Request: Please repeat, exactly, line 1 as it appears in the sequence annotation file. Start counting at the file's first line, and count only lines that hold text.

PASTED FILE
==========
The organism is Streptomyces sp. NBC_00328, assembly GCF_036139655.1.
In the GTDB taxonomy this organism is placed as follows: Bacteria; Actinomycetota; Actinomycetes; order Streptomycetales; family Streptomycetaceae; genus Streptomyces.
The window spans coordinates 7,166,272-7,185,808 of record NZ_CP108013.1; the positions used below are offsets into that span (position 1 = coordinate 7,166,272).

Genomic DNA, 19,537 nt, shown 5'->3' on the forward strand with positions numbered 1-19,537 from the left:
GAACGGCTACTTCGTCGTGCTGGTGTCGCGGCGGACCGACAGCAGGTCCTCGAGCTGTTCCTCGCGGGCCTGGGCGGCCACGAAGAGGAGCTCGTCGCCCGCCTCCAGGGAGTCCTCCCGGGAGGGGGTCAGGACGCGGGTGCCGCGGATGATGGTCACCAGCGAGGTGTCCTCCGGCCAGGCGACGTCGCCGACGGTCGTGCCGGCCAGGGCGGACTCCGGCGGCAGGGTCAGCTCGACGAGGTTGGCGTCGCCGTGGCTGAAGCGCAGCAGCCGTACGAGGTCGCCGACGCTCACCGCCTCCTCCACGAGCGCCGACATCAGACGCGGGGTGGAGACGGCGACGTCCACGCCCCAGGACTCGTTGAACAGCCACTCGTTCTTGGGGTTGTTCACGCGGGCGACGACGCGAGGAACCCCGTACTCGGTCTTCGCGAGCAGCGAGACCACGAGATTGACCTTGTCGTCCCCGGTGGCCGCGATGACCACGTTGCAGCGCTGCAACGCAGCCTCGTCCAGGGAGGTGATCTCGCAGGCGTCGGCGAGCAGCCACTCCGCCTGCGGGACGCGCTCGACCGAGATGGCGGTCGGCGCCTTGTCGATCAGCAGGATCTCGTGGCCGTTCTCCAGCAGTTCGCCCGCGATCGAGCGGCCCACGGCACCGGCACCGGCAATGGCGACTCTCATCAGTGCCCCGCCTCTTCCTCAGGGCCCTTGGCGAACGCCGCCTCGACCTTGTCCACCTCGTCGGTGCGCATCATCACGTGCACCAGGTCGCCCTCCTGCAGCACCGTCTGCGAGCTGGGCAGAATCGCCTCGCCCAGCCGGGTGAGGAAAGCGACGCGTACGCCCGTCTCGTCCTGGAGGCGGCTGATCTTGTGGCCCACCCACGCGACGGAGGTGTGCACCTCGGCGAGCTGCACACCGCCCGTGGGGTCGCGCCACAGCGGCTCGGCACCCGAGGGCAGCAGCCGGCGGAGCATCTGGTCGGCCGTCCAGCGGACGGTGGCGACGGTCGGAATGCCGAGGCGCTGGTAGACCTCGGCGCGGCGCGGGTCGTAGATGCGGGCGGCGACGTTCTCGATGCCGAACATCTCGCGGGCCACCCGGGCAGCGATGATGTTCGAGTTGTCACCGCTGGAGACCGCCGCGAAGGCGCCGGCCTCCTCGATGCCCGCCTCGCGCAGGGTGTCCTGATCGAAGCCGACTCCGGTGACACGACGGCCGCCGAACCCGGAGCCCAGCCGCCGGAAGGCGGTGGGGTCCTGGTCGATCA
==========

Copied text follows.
The organism is Streptomyces sp. NBC_00328, assembly GCF_036139655.1.